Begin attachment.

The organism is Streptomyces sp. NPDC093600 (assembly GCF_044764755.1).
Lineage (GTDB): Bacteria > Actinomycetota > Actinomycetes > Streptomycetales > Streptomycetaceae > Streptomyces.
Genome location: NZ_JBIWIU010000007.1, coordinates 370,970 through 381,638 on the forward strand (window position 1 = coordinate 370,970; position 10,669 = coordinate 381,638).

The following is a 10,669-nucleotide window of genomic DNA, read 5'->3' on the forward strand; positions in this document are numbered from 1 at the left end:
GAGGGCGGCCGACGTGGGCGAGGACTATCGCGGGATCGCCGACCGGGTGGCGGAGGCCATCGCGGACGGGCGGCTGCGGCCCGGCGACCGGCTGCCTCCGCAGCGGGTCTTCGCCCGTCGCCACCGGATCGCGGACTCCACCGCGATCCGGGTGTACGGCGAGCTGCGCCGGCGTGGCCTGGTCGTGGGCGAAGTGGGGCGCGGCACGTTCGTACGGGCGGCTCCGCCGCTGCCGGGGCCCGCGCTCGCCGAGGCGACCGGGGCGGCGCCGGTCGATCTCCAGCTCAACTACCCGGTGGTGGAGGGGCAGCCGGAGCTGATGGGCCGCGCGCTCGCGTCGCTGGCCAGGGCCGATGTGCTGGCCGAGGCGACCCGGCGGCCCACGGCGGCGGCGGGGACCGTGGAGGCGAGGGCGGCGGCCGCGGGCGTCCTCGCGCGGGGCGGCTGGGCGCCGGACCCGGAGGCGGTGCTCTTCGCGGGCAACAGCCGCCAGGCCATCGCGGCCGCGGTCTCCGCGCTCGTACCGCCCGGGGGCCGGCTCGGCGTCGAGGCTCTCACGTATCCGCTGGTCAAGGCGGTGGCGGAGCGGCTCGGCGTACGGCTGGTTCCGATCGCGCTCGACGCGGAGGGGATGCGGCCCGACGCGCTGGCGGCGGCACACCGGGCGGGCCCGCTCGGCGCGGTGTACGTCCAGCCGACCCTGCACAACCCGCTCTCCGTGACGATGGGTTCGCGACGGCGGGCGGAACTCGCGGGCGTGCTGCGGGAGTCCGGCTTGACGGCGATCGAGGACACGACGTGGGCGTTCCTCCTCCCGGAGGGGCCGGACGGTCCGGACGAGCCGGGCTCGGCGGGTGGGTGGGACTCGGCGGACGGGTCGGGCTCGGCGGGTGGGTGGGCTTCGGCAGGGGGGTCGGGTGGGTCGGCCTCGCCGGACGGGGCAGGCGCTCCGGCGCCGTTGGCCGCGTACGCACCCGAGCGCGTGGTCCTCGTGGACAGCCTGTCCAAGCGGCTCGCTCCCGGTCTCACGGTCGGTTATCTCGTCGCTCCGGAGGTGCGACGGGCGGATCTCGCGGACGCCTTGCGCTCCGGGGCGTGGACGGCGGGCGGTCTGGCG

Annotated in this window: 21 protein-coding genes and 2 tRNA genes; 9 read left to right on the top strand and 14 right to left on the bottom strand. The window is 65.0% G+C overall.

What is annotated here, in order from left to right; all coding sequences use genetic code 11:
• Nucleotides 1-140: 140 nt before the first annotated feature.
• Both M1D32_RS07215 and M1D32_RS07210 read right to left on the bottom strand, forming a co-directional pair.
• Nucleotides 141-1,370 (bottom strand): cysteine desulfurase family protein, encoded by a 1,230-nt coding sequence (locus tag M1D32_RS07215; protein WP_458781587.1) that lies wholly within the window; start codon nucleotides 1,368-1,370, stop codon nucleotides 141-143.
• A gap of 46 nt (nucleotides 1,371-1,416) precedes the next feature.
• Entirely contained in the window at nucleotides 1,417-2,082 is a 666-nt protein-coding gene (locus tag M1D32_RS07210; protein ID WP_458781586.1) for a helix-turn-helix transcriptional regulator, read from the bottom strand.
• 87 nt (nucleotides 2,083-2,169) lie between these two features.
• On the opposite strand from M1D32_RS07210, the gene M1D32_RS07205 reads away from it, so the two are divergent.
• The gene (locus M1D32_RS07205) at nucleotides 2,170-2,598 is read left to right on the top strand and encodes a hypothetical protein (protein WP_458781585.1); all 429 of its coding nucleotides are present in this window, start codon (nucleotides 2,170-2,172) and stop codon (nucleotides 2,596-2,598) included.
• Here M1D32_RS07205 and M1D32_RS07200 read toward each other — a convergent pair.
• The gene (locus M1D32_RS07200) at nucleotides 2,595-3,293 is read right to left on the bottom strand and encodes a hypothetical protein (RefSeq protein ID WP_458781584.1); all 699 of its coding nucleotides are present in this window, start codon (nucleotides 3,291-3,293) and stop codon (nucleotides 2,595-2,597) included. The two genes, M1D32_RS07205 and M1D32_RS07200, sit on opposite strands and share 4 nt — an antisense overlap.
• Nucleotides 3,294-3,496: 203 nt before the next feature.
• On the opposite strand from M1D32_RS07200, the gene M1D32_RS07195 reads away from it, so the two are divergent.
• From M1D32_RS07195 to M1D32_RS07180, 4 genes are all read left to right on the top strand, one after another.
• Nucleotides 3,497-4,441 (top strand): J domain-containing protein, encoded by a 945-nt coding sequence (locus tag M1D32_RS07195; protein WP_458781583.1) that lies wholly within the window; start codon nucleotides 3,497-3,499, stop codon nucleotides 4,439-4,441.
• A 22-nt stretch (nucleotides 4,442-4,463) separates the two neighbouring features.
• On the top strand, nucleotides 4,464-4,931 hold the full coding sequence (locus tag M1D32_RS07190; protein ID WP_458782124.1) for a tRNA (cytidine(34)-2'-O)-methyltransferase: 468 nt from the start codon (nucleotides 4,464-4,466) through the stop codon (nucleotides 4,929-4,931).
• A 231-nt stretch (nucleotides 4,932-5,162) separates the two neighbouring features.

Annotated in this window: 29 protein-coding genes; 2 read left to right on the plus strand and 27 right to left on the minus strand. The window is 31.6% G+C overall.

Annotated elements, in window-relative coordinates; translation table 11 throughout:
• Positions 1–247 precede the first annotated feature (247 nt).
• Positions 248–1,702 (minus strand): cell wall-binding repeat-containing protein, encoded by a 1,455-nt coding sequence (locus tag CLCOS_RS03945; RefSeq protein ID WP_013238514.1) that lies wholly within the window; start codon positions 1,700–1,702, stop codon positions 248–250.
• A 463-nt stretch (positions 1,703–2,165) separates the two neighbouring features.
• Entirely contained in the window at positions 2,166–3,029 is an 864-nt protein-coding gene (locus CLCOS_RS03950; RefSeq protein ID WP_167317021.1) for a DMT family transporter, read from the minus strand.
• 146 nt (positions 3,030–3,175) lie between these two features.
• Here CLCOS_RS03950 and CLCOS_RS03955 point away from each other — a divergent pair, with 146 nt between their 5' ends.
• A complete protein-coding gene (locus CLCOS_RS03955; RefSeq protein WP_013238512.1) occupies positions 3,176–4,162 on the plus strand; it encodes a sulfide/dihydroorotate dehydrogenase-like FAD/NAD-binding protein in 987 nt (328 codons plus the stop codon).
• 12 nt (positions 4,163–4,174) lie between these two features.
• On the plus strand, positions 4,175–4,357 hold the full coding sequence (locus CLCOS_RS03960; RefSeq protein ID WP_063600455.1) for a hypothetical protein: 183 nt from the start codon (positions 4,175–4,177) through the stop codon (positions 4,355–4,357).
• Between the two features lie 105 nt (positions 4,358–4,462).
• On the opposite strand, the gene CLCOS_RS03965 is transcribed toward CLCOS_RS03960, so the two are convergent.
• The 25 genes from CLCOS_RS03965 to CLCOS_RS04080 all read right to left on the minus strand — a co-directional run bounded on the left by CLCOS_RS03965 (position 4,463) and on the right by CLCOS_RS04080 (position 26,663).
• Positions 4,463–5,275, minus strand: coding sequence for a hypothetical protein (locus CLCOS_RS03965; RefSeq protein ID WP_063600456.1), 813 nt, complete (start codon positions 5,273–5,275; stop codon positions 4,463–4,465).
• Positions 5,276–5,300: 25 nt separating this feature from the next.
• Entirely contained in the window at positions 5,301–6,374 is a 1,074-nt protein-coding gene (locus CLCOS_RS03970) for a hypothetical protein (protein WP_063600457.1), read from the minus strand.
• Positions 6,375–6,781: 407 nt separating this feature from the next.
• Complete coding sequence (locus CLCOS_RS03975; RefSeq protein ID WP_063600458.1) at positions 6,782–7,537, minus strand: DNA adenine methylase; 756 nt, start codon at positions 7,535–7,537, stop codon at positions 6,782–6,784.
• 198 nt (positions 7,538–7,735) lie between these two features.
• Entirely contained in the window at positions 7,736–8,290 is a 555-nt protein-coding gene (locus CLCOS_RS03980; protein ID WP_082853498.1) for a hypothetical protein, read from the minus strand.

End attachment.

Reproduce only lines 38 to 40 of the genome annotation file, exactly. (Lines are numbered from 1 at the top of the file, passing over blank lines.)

• The 25 genes from CLCOS_RS03965 to CLCOS_RS04080 all read right to left on the minus strand — a co-directional run bounded on the left by CLCOS_RS03965 (position 4,463) and on the right by CLCOS_RS04080 (position 26,663).
• Positions 4,463–5,275, minus strand: coding sequence for a hypothetical protein (locus CLCOS_RS03965; RefSeq protein ID WP_063600456.1), 813 nt, complete (start codon positions 5,273–5,275; stop codon positions 4,463–4,465).
• Positions 5,276–5,300: 25 nt separating this feature from the next.